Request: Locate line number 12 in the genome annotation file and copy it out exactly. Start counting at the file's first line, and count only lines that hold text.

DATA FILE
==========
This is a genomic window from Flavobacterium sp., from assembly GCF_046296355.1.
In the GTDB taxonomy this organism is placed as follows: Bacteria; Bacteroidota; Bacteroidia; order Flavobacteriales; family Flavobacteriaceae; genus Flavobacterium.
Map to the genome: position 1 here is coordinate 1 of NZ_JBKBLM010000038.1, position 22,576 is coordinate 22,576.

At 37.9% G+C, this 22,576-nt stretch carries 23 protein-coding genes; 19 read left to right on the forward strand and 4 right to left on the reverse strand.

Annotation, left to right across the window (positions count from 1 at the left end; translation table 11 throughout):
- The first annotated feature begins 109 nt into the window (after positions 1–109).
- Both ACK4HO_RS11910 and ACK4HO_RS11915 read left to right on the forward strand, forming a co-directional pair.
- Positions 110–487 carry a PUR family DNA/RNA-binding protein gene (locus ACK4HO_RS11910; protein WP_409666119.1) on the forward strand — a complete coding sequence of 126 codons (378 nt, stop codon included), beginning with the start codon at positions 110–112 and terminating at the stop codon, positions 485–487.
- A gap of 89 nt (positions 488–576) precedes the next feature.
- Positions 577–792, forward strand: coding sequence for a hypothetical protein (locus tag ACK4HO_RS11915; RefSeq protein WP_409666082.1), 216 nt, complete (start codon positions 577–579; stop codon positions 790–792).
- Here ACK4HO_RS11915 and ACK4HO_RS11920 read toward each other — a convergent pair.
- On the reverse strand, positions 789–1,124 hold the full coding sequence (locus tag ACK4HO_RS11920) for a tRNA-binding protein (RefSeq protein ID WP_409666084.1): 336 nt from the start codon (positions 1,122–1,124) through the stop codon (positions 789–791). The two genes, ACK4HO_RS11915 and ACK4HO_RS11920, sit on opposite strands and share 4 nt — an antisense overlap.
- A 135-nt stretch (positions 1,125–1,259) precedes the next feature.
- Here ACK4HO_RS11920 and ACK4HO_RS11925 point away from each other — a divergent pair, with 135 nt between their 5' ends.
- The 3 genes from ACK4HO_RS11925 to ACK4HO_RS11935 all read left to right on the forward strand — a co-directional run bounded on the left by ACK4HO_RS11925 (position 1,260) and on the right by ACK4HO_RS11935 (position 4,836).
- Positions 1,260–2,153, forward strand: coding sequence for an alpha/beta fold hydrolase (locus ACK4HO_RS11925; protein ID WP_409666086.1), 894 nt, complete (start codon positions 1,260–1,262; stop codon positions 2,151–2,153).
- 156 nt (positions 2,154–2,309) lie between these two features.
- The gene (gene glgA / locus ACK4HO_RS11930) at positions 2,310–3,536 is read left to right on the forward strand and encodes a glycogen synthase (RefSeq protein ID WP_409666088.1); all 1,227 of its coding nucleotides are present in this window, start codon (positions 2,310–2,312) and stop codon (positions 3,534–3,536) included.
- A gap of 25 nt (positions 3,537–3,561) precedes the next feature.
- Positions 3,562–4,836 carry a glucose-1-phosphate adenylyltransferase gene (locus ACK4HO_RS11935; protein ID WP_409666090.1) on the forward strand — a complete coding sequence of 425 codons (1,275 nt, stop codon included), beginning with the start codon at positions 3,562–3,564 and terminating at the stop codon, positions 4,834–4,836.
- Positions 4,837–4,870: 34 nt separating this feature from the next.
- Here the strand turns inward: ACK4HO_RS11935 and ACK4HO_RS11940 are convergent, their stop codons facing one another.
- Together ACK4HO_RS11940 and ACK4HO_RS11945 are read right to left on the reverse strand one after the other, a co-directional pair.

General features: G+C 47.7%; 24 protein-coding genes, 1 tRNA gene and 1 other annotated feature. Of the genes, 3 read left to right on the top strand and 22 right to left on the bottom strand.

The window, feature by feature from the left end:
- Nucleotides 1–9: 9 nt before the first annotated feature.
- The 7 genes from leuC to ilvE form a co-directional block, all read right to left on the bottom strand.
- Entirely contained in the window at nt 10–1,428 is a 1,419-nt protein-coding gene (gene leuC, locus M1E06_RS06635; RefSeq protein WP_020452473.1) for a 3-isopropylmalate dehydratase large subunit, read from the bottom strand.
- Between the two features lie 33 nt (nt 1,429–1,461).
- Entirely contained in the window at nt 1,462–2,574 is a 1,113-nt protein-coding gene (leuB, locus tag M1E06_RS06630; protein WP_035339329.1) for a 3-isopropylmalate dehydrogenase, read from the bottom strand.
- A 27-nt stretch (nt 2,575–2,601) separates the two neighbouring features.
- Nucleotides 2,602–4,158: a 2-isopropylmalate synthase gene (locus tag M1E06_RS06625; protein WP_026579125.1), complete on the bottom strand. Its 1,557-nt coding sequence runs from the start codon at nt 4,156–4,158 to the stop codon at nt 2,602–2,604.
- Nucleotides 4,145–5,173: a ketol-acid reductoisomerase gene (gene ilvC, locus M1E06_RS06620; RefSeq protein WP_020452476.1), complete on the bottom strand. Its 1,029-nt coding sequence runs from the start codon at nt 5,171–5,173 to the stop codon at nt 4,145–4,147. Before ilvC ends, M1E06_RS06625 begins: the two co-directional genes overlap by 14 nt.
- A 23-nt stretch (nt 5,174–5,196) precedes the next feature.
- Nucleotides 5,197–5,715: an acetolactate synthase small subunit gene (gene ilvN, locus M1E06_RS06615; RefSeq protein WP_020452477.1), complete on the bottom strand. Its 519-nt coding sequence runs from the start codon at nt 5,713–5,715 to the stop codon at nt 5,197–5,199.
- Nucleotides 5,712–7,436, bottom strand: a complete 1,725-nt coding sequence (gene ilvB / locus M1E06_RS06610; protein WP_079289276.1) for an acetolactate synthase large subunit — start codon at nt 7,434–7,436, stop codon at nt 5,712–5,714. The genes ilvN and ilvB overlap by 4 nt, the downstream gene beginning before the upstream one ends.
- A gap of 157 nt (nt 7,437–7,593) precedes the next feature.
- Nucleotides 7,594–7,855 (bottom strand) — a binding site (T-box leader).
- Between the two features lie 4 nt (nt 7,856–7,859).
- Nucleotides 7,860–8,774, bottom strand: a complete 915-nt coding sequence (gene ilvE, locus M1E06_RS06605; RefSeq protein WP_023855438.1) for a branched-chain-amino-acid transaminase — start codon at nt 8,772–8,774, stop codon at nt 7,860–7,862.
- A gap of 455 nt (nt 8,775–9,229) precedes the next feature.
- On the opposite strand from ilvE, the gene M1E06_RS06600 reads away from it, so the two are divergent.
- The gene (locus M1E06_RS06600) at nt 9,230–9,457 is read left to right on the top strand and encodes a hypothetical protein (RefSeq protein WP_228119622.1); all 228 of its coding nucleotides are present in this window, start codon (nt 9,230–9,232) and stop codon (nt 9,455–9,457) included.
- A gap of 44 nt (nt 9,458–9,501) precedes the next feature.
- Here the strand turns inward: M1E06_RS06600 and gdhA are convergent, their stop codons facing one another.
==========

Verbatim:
- On the reverse strand, positions 789–1,124 hold the full coding sequence (locus tag ACK4HO_RS11920) for a tRNA-binding protein (RefSeq protein ID WP_409666084.1): 336 nt from the start codon (positions 1,122–1,124) through the stop codon (positions 789–791). The two genes, ACK4HO_RS11915 and ACK4HO_RS11920, sit on opposite strands and share 4 nt — an antisense overlap.